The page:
New York — As Uber advances its plans to expand upstate, New Yorkers expect that ride-hailing apps would adhere to the same safety standards and driver protections currently in place in New York City. Yet Uber is trying to get out of this basic obligation by proposing to start its own workers’ compensation fund—under private control—which would not offer sufficient protections for riders and drivers.
As a matter of New York State law, Uber currently is required to provide drivers with workers’ compensation insurance, unemployment benefits, safety training, and support services as a member of the award-winning, state-regulated Black Car Fund (BCF) that insures both drivers and riders enjoy the highest professional standards. However, in the last legislative session, Uber attempted to get out of this common sense requirement, which all black car dispatch bases statewide must meet.
The New York Black Car Operators’ Injury Compensation Fund, now known simply as the BCF, was created by statute for the sole purpose of providing workers' compensation coverage to black car operators in the state of New York. The statute was signed into law by Governor George Pataki in May 1999. The BCF derives its income from a 2.5 percent surcharge, which is billed and collected by member bases from their clients and then remitted to the fund. Today, it has approximately 300 member bases and covers more than 33,000 affiliated drivers.
“Uber is an ambitious company with big plans, but the company’s continued success cannot come at the expense of its customers or the real-life people who drive for it. Upstate New Yorkers deserve the same protections that exist in New York City for a safer ride,” said Ira Goldstein, BCF executive director. “We want Uber to thrive, but New Yorkers also need to be protected. There is no reason we can’t do both.”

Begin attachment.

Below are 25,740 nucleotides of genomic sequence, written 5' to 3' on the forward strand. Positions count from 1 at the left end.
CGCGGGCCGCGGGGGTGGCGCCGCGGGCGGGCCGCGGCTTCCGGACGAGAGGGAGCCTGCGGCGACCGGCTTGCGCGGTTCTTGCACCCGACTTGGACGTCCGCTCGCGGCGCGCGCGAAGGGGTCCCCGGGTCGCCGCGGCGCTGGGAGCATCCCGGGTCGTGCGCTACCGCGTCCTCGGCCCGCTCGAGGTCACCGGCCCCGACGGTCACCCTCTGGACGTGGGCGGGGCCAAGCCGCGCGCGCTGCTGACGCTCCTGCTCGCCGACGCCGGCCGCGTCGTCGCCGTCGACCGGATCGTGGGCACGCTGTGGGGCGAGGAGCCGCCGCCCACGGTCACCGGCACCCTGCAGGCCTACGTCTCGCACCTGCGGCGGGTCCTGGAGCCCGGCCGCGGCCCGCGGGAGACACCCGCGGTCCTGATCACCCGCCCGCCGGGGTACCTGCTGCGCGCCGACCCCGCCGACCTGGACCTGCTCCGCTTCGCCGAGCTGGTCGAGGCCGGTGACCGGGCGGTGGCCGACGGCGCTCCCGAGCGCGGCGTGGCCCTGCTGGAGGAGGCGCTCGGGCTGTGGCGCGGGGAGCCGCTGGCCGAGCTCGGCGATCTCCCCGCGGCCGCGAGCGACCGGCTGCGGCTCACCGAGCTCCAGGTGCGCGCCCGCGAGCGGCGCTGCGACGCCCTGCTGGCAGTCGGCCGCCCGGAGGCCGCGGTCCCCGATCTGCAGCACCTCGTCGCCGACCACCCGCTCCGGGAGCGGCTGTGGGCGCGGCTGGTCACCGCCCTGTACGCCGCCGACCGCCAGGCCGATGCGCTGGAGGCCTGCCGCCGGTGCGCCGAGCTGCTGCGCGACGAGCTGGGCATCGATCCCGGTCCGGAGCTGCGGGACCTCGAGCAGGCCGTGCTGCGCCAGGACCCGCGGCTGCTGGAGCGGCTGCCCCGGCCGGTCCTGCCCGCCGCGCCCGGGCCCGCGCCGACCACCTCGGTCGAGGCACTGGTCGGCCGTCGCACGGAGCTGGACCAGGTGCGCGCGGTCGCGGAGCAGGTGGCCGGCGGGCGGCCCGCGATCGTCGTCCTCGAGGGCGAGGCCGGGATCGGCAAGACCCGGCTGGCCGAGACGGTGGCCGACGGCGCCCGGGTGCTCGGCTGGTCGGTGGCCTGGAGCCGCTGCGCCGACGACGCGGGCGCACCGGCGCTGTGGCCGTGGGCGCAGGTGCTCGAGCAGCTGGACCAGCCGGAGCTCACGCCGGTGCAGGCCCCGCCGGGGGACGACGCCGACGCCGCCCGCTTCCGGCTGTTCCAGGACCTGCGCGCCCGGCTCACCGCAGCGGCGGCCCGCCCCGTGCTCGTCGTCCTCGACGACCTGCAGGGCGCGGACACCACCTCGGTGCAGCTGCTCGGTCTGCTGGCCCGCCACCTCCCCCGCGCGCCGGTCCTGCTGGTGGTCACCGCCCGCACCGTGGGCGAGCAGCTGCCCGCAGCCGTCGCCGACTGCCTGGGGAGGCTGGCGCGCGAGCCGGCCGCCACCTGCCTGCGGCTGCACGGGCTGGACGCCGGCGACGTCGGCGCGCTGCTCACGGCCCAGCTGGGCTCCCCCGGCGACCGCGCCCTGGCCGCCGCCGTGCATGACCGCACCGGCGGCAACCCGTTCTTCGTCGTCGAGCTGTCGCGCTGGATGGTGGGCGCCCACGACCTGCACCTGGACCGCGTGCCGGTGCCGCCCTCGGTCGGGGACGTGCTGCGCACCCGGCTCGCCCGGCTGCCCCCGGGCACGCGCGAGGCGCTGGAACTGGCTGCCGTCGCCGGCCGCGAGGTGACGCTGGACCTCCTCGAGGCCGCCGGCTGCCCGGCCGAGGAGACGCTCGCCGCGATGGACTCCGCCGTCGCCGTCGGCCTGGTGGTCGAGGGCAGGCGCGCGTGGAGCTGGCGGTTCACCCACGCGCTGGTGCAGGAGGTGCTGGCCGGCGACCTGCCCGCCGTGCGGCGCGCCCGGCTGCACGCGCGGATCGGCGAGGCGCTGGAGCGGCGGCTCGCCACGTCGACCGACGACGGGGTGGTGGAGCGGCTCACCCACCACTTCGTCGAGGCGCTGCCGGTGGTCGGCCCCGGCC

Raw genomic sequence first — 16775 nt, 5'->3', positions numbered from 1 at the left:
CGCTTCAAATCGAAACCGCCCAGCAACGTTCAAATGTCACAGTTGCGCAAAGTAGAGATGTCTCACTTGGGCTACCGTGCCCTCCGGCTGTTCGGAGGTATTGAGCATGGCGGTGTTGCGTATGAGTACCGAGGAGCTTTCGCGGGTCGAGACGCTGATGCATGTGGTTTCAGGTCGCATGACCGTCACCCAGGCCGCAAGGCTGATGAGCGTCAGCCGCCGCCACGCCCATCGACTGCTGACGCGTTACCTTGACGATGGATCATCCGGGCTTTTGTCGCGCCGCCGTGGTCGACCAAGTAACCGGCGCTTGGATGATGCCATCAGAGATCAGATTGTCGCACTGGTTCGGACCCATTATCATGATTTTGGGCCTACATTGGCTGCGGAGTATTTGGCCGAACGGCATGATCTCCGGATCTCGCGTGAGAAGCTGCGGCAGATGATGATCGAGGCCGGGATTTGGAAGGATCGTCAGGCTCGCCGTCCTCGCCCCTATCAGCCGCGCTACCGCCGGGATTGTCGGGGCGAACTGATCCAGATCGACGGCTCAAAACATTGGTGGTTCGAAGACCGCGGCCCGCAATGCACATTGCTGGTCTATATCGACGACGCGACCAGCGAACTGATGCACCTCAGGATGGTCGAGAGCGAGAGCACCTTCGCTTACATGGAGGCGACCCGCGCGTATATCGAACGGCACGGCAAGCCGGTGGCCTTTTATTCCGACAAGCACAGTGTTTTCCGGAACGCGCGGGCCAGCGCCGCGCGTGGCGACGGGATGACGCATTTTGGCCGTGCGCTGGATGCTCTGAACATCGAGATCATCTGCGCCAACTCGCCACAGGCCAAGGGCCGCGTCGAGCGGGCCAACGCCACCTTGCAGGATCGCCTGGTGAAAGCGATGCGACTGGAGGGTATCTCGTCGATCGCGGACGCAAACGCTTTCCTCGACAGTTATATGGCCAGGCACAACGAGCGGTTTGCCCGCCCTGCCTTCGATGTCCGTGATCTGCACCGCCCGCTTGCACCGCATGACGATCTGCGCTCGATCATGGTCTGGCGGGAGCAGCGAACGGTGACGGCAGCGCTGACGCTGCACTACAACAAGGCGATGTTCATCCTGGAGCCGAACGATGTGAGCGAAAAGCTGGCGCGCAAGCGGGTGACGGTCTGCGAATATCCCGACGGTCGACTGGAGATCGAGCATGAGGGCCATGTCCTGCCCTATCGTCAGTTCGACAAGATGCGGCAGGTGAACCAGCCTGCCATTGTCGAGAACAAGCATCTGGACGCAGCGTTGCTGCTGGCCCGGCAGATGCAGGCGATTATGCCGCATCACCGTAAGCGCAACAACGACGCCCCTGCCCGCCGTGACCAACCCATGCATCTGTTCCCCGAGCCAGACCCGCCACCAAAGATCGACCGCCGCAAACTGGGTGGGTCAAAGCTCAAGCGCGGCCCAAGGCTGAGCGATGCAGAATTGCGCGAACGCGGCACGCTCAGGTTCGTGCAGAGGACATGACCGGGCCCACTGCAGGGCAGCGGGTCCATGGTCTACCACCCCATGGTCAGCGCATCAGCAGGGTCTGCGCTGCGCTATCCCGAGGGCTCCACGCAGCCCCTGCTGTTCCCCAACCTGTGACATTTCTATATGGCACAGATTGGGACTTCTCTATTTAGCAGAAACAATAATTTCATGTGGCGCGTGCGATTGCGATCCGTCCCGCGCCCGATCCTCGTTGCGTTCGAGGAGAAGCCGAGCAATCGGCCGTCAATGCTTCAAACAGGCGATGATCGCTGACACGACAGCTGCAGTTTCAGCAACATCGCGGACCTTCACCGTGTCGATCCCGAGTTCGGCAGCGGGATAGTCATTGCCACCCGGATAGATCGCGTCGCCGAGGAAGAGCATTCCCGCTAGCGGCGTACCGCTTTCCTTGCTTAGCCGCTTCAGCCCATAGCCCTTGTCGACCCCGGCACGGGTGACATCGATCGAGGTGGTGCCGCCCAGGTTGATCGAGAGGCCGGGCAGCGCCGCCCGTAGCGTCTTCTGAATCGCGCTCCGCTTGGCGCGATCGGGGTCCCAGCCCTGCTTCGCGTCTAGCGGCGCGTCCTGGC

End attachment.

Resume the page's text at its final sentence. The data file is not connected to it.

According to Goldstein and the BCF leadership, Uber should:
1. Mandate fingerprinting as part of any criminal background check to protect riders. Uber agreed to fingerprinting for its New York City drivers but refused to do so in Austin, Texas, and instead left the city. Convenience is not more important than rider safety, and Uber continues to be plagued by frequent news reports about its drivers harassing or even sexually assaulting female passengers. This should be a major concern as Uber markets itself on college campuses where N.Y. Governor Andrew Cuomo has made a concerted effort to address rape statistics. New York City riders know that when they step into an Uber, their driver has been fully vetted for their protection, and Upstate riders deserve the same peace of mind.
2. Remain part of New York State’s mandated workers’ compensation fund and continue to provide drivers with workers’ compensation insurance, safety training, and support services. An independent analysis by Oliver Wyman Actuarial Consulting found Uber’s proposed fund to be “economically unsound,” concluding that it would result in “gross underfinancing.”
Drivers cannot work without a minimum standard of protection, but Goldstein says the BCF goes even further to encourage a safe and healthy workforce through a Wellness Program, which includes:
- Healthy Driving, which is instructed by a BCF Driver Wellness Coach and addresses issues of driving in NYC, as well as the affects it has on the drivers. The program also includes instruction on posture, start movements, exercise, and stress reduction.
- Hands-Only CPR instruction, through a partnership with New York Presbyterian Hospital/Weill Cornell’s Heart Institute
- Share the Road, a partnership with Bike New York, to reinforce drivers’ sense of responsibility to provide leadership as the most responsible and professional team of drivers on the roadways of NYC.
- The BCF Wellness STEP 2016 includes AMBER Alert training in conjunction with the New York State Police Department to educate drivers on how to register to receive text message AMBER Alerts, as well as the steps drivers can actively take upon receiving the notification that an AMBER Alert has been issued.